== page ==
4. November 1977: ‘Sexual Harassment on the Job—And How to Stop it’

When planning this issue, Ms. editors worried it would be too graphic to use actual human figures acting out sexual harassment in the cover image—and could result in newsstands pulling the issue from their shelves. The choice to instead use puppets was ingenious. And starting the conversation around workplace sexual harassment in the 1970s was groundbreaking, preceding the Supreme Court’s ruling on sexual harassment by nine years and Anita Hill’s testimony in Justice Clarence Thomas’ Senate hearings by 15 years. The cover was widely awarded, earning honors from both the Society of Illustrators and the Society of Publication Designers for that year. 

Its legacy is still felt in the #MeToo and Time’s Up movements. 

5. January/February 1992: ‘Rage + Women = Power’

Anita Hill is quoted in this issue asking, “How do we turn rage into energy? Through the power of women working together.” 

The cover, designed by iconic feminist artist Barbara Kruger, was an ode to women’s anger and outrage following Thomas’ confirmation by an all-male Senate Judiciary Committee, despite Hill’s credible testimony to the Senate Judiciary Committee during the confirmation hearings for Clarence Thomas. Women’s outrage turned 1992 into the Year of the Woman—when a record number of women won seats in Congress. 

This cover is now featured on the website of the Museum of Modern Art in New York. The back cover, also designed by Kruger, reads, “We will no longer be seen and not heard.” 

6. September/October. 1994: ‘No More! Stopping Domestic Violence’

Until 1994, women had little recourse when they were victims of domestic violence.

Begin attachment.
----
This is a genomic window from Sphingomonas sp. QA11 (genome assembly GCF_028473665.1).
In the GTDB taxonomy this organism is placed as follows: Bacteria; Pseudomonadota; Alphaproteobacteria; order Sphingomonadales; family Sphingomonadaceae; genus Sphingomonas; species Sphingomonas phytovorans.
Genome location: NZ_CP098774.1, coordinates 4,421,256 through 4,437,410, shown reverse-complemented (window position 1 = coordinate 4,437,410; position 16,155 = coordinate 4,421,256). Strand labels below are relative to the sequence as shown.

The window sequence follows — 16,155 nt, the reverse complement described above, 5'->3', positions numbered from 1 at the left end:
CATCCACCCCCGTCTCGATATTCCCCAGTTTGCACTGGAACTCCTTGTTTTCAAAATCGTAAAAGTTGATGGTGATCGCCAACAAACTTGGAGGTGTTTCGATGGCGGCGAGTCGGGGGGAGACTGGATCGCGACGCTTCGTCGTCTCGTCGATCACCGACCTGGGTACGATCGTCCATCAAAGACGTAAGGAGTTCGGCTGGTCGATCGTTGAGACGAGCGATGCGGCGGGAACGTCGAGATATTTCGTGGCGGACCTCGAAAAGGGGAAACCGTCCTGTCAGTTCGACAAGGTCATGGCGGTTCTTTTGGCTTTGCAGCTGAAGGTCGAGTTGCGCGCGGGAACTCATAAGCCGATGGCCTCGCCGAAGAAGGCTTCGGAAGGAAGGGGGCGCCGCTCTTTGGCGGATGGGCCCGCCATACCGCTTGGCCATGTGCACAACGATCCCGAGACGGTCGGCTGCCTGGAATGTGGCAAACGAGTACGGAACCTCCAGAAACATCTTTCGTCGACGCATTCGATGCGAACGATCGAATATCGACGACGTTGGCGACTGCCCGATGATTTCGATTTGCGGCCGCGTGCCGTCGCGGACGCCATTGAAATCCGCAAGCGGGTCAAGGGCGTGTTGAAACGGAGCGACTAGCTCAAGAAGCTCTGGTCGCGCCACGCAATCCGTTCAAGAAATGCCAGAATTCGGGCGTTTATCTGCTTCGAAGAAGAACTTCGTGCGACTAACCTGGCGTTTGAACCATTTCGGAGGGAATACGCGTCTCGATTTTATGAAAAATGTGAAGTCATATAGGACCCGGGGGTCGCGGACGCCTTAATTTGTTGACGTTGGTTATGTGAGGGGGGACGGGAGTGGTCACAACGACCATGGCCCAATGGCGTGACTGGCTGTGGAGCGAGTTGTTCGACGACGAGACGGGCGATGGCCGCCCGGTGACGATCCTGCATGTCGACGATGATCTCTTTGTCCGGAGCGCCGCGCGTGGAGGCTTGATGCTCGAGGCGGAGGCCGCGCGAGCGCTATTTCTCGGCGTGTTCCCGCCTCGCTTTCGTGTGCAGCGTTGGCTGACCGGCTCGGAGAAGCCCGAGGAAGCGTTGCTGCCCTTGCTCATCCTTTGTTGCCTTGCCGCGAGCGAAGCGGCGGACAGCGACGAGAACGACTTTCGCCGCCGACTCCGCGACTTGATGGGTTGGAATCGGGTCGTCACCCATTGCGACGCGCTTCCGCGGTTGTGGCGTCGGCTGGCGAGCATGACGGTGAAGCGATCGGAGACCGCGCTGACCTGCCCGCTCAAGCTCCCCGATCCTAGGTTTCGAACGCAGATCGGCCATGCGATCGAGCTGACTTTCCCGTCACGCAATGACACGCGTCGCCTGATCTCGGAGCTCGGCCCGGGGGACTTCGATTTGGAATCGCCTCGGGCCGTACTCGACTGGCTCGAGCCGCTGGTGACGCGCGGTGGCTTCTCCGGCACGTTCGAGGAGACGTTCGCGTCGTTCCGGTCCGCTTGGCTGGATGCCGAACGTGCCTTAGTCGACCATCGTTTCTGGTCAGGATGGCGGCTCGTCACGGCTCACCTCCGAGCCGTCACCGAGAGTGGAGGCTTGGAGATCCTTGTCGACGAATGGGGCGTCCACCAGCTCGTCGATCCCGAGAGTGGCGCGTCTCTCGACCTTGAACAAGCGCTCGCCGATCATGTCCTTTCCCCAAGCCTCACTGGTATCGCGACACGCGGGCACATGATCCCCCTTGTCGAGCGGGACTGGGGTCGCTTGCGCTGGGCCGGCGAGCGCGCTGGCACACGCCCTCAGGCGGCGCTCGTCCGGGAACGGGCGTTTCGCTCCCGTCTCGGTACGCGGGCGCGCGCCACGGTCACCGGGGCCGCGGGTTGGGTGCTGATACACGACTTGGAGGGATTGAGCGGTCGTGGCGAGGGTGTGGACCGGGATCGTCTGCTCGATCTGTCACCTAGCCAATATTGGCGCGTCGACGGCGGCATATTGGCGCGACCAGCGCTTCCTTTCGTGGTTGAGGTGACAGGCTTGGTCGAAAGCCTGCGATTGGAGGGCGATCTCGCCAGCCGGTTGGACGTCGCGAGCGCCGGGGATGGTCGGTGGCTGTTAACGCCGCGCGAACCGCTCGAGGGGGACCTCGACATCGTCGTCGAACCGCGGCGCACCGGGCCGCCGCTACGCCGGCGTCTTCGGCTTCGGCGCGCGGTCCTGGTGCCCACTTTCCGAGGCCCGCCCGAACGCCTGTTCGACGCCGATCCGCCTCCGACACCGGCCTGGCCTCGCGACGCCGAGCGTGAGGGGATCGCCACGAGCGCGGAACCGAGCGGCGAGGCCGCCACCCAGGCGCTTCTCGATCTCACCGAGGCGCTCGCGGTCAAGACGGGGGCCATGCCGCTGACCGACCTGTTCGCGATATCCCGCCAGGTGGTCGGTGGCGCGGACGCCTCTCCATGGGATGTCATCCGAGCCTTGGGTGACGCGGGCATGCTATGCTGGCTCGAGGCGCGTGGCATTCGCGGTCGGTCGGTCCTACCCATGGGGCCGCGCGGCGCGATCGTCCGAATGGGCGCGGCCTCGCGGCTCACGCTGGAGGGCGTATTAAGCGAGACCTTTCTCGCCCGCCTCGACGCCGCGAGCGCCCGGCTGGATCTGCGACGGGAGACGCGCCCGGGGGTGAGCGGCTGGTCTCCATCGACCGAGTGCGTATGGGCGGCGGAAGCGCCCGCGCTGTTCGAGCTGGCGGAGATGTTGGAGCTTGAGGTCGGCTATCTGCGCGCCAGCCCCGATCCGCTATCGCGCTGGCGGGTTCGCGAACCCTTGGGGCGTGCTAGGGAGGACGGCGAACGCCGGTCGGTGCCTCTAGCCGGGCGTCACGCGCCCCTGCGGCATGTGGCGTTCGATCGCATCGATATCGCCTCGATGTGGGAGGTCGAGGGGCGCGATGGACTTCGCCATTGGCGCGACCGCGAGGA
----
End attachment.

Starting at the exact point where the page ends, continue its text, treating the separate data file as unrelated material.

In 1994, Congress passed the first Violence Against Women Act. Ms. published a shocking and heartbreaking cover that listed the names, ages and locations of just some of the thousands of women and girls who had been murdered by former or current male partners in the four years before its publication. The magazine cover served as both a tribute to the women who had been killed and a visual demonstration of the real impact of domestic violence. 

7. Winter 2007: ‘This is What a Speaker Looks Like’ 

Nancy Pelosi has been featured on the Ms. cover nearly as many times as Wonder Woman. The first time celebrated her history-making selection as first woman speaker of the House in 2007—the highest U.S. political office held by a woman until Kamala Harris was elected vice president.

But although it was tradition for national news magazines, particularly Time, to put newly elected speakers on their covers, Ms. was shockingly the only national magazine to run a Pelosi cover when she first took the gavel. 

8. Winter 2008: ‘Feminist Obama’

Barack Obama’s inauguration as the first Black U.S. president was a landmark moment in the country. Because he proudly and publicly identified as a feminist, Obama seemed to represent a superhero in Ms. staffers’ eyes as he entered office for a term that we felt was filled with promise.